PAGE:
A cornerstone of healthy and thriving democracies is a pluralistic democratic debate that ensures that citizens can actively participate in the democratic debate. To do so, citizens must have access to reliable information and be able to form their own judgement in a public space where different views can be expressed.  

Journalists and human rights defenders play a crucial role in feeding this public debate including by investigating and informing citizens on and pointing to issues of public interest.

What the Commission is doing

On 27 April 2022, the European Commission presented a set of proposals against manifestly unfounded or abusive court proceedings against public participation (known as SLAPPs). The planned measures are a mix of legislation and recommendations designed to equip journalists and human rights defenders who are targets of SLAPP with the tools to fight back against abusive court proceedings.   

This is part of a set of measures announced in the European Democracy Action Plan issued on 3 December 2020.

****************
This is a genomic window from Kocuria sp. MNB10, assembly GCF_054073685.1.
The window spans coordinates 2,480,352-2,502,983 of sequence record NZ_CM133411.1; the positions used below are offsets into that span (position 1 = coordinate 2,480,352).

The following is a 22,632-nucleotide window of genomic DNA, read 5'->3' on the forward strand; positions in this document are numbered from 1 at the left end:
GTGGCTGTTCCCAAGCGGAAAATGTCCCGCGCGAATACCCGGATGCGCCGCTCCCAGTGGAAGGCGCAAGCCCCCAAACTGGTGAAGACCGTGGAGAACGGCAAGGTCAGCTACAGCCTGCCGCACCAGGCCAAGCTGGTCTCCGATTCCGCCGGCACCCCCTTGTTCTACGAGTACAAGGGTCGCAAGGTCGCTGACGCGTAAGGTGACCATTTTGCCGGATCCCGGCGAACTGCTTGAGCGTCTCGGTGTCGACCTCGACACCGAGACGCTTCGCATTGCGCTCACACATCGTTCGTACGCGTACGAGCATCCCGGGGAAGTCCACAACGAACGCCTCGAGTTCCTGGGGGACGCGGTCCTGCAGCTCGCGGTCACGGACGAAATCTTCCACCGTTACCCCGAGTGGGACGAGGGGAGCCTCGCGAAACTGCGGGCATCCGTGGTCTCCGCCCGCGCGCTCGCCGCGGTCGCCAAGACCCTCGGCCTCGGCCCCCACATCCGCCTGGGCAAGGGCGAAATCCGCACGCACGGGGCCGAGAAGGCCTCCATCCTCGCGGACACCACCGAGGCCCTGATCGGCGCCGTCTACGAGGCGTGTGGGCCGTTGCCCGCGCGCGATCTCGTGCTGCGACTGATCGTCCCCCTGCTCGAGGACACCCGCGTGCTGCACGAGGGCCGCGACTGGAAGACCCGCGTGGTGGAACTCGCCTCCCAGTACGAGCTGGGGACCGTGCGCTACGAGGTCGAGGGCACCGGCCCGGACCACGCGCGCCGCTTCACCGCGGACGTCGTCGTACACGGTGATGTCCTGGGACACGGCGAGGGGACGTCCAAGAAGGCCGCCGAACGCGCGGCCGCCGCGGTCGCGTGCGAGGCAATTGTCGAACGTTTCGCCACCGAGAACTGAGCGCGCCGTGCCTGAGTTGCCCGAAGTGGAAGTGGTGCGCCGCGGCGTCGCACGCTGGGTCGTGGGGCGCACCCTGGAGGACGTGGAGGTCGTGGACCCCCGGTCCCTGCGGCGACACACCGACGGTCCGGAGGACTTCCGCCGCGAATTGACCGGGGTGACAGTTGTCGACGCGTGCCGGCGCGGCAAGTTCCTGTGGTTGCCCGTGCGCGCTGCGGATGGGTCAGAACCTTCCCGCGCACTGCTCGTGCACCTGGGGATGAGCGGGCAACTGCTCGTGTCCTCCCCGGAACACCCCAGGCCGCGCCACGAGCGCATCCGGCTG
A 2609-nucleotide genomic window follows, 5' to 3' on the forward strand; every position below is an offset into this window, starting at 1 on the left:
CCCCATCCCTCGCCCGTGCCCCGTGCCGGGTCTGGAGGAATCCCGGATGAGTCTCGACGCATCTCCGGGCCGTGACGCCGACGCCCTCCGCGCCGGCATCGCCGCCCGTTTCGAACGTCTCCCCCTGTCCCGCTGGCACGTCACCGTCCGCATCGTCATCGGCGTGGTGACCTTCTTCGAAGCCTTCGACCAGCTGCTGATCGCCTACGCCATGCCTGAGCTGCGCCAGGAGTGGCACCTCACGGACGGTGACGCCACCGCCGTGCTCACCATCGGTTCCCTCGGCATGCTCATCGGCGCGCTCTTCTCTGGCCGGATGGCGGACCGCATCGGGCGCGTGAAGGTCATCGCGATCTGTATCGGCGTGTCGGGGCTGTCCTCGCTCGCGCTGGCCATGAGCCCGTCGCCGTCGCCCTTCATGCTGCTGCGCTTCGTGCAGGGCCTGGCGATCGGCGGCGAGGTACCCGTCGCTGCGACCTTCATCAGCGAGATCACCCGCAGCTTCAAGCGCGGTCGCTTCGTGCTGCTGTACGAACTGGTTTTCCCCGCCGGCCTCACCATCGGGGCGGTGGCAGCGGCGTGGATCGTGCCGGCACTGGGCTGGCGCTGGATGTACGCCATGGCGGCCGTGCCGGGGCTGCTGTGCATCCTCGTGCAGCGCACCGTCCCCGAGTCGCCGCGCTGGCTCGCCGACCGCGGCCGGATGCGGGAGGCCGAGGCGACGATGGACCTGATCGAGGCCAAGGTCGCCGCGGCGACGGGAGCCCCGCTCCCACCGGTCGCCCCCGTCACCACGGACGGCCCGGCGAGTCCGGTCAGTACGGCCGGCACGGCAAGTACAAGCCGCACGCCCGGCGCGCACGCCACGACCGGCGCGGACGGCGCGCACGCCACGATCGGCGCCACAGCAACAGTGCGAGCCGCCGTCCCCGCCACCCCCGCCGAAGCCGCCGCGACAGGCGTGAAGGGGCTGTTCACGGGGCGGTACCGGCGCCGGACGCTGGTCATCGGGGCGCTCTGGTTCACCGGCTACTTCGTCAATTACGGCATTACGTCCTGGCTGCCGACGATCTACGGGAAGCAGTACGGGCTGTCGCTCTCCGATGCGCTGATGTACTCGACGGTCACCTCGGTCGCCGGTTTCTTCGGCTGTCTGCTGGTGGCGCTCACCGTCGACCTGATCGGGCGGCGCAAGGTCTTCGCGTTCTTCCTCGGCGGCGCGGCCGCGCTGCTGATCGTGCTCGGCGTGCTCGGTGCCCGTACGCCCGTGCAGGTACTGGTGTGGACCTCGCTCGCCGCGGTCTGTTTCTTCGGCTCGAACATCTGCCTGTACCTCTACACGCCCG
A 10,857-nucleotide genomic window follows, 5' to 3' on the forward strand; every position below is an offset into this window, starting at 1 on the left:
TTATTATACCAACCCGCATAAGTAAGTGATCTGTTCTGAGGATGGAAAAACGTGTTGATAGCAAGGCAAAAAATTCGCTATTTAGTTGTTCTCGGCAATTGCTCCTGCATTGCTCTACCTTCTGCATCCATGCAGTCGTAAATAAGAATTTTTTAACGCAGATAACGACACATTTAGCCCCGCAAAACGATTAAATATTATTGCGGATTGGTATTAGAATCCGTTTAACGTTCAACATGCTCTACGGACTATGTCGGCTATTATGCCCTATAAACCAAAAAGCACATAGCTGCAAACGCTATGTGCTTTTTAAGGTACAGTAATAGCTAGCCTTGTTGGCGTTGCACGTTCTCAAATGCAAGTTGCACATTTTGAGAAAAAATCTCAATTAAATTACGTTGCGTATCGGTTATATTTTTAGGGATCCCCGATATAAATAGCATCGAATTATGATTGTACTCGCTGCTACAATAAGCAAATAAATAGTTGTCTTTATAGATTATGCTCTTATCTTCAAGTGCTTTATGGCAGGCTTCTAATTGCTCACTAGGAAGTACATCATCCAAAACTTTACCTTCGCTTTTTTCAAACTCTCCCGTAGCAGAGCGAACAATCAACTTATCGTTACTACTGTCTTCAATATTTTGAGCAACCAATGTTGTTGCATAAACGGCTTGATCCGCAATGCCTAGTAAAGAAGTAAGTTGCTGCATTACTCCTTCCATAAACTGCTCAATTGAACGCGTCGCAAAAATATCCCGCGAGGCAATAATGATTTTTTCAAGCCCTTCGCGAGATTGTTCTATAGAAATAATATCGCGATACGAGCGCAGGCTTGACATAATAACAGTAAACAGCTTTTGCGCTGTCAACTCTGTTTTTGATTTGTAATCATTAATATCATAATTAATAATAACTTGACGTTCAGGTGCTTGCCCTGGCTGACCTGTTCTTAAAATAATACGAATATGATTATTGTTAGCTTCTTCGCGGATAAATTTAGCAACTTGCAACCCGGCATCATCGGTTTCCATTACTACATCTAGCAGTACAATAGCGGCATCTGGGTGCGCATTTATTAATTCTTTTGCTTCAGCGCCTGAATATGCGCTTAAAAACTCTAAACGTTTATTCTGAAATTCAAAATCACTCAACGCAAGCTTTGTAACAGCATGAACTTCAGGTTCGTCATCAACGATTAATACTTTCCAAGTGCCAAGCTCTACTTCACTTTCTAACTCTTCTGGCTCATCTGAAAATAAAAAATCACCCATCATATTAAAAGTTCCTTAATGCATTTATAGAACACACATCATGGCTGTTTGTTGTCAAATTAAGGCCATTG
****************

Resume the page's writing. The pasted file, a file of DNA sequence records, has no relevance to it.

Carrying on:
An Expert group formed by legal practitioners, journalists, academics, members of media and civil society organisations has been assisting the Commission in this task. 

The Commission’s proposal: A multi-pronged approach

The EU action consists of a proposal for a Directive and a Recommendation. The aim of the proposed Directive is to provide targeted civil procedural safeguards against SLAPPs with cross-border implications brought against natural or legal persons, in particular journalists and human rights defenders. The Recommendation will complement the proposed Directive, and cover also purely national cases. It will also encompass domestic criminal and administrative law adjustments to be made. The focus is on training, awareness raising, support and monitoring.